Synth heavy, summer filled tracks have a certain melancholy tagged to them by default this year. Something feels inherently wrong about sitting on my own listening to cheery saxophones, funky backing guitars and sliding bass while I’m sat in the garden bar (shed) on an old flower-patterned chair that my grandad kindly donated us.
I should be telling guests that this is in fact a track from Wesley Gonzalez playing in the background. “You should go check him out” as I pass them a seasoned steak and a wicked cocktail. But I’m not, and nor are you, so let’s crack on like it’s normal.
Tried to Tell Me Something, the opening track, is a blast back to the idyllic early ’90s and one I’m sure is on many a ‘Summer isn’t cancelled yet’ Spotify playlists. The sound of VHS and neon remastered for 2020.
There’s a charming self-confidence in the delivery of the lyrics in Wind Your Neck In. It has strange late-night energy to it, so aware yet so vacant from the situation. You can feel this one. Play this one to that person you’re trying to impress with your music taste.
With lyrics like “I cause consequences I don’t even see” and “I don’t know what sorry means”, the album is a reflective tour of his past and moving on from all the possible outcomes running through his mind.
There’s an undeniable sound of Metronomy in here with the squashed synths paving the climbing progressions, but it’s Wesley’s vocals with the clean production that sets this record apart.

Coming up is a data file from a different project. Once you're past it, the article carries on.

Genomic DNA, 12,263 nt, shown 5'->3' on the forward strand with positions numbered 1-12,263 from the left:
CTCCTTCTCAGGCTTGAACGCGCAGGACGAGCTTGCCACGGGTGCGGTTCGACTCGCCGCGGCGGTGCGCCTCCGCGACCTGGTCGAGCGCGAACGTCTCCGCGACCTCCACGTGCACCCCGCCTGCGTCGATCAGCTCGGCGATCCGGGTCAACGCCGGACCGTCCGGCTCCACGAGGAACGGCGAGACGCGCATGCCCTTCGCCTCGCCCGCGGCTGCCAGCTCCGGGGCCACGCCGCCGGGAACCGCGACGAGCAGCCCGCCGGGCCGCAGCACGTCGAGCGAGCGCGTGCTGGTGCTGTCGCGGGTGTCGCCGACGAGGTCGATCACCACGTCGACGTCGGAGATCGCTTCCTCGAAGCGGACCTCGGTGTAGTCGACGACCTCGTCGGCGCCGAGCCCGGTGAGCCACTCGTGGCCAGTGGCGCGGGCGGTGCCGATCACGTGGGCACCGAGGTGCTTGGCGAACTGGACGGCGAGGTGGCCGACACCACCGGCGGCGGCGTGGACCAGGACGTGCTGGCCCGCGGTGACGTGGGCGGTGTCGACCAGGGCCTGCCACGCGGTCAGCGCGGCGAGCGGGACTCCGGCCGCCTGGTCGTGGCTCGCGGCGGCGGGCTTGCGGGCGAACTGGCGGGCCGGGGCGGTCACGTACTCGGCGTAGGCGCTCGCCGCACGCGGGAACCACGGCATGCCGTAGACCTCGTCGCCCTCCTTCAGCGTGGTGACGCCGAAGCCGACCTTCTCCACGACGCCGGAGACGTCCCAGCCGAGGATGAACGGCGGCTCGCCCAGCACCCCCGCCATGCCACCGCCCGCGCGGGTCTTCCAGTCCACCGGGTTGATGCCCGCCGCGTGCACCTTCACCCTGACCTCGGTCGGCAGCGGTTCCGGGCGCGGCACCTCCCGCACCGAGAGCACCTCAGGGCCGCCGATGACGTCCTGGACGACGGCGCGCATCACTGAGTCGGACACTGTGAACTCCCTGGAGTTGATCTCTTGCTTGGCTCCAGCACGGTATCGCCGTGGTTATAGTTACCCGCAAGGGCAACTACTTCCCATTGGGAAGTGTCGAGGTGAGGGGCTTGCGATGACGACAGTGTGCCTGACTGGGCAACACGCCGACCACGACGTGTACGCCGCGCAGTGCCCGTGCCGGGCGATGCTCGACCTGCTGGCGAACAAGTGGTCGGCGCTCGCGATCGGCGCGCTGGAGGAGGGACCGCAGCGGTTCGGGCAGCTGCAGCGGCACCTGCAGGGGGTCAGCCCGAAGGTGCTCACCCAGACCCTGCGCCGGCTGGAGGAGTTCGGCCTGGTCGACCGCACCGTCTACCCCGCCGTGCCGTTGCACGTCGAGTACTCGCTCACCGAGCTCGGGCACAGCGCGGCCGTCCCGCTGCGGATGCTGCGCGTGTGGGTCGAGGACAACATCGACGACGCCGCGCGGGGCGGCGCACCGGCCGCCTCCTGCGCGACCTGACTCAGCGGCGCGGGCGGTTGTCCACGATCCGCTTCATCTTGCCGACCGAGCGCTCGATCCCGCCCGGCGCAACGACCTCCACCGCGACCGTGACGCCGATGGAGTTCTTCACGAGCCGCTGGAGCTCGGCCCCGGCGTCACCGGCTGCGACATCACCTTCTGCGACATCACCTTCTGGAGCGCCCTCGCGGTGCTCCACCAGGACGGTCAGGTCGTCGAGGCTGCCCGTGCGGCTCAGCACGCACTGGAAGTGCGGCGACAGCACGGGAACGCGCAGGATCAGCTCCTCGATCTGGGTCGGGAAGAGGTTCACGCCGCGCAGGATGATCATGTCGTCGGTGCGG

It’s Wesley’s second solo album, and any true fan of an artist will tell you that the second album can be subject to the over-production disease. But not this one, it would have been an injustice any other way.
He’s been able to grow and experiment on his sound. He mentioned that in the run up to the album he’d listen to house, funk and disco music – and all three are certainly present throughout the record. Right down to the skull expanding bass drums.
There’s a new energy here. A confident acknowledgement of himself as a whole. His vocal tracks are louder and he uses backing vocals beautifully in every song. It’s a self-realisation album, you can tell.
Each song layers with new sounds from the synths like the rapid, wispy tangent fireworks that start barraging to make way for the colossal thumping ones.
There’s a comforting nostalgia intertwined with futuristic pop throughout Appalling Human.
The final lyrics of Did You Get What You Paid For “I will die someday” leave you in a moments thought as it almost silently plays out to the sounds of a seemingly empty studio